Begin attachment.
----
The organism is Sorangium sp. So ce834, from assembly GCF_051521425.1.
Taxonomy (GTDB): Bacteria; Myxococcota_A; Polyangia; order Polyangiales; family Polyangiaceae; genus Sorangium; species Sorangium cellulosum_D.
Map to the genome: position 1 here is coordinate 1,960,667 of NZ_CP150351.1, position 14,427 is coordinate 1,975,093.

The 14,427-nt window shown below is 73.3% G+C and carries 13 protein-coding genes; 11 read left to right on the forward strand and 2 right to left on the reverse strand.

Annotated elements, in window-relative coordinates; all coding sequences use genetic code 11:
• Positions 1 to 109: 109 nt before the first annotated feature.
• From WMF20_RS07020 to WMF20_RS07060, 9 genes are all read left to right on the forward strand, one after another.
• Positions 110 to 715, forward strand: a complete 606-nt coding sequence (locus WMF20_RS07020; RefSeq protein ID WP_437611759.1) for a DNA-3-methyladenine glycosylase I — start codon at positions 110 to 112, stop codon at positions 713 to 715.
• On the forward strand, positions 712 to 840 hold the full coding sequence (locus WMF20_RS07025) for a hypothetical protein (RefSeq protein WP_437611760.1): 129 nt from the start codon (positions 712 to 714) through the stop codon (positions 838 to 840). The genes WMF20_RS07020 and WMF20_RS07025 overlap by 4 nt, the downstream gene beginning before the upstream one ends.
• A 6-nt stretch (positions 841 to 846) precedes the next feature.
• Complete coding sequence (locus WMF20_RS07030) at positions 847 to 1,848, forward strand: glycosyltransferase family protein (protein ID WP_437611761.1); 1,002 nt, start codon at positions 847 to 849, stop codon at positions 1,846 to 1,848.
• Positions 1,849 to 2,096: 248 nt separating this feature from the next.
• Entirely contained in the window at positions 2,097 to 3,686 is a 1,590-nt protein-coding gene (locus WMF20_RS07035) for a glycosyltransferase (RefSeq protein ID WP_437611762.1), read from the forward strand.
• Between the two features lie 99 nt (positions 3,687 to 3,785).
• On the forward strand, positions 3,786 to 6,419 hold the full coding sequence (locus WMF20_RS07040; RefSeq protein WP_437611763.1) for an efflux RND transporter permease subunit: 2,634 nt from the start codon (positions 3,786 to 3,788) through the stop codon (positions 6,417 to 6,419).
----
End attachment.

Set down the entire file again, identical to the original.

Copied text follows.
The organism is Sorangium sp. So ce834, from assembly GCF_051521425.1.
Taxonomy (GTDB): Bacteria; Myxococcota_A; Polyangia; order Polyangiales; family Polyangiaceae; genus Sorangium; species Sorangium cellulosum_D.
Map to the genome: position 1 here is coordinate 1,960,667 of NZ_CP150351.1, position 14,427 is coordinate 1,975,093.

The 14,427-nt window shown below is 73.3% G+C and carries 13 protein-coding genes; 11 read left to right on the forward strand and 2 right to left on the reverse strand.

Annotated elements, in window-relative coordinates; all coding sequences use genetic code 11:
• Positions 1 to 109: 109 nt before the first annotated feature.
• From WMF20_RS07020 to WMF20_RS07060, 9 genes are all read left to right on the forward strand, one after another.
• Positions 110 to 715, forward strand: a complete 606-nt coding sequence (locus WMF20_RS07020; RefSeq protein ID WP_437611759.1) for a DNA-3-methyladenine glycosylase I — start codon at positions 110 to 112, stop codon at positions 713 to 715.
• On the forward strand, positions 712 to 840 hold the full coding sequence (locus WMF20_RS07025) for a hypothetical protein (RefSeq protein WP_437611760.1): 129 nt from the start codon (positions 712 to 714) through the stop codon (positions 838 to 840). The genes WMF20_RS07020 and WMF20_RS07025 overlap by 4 nt, the downstream gene beginning before the upstream one ends.
• A 6-nt stretch (positions 841 to 846) precedes the next feature.
• Complete coding sequence (locus WMF20_RS07030) at positions 847 to 1,848, forward strand: glycosyltransferase family protein (protein ID WP_437611761.1); 1,002 nt, start codon at positions 847 to 849, stop codon at positions 1,846 to 1,848.
• Positions 1,849 to 2,096: 248 nt separating this feature from the next.
• Entirely contained in the window at positions 2,097 to 3,686 is a 1,590-nt protein-coding gene (locus WMF20_RS07035) for a glycosyltransferase (RefSeq protein ID WP_437611762.1), read from the forward strand.
• Between the two features lie 99 nt (positions 3,687 to 3,785).
• On the forward strand, positions 3,786 to 6,419 hold the full coding sequence (locus WMF20_RS07040; RefSeq protein WP_437611763.1) for an efflux RND transporter permease subunit: 2,634 nt from the start codon (positions 3,786 to 3,788) through the stop codon (positions 6,417 to 6,419).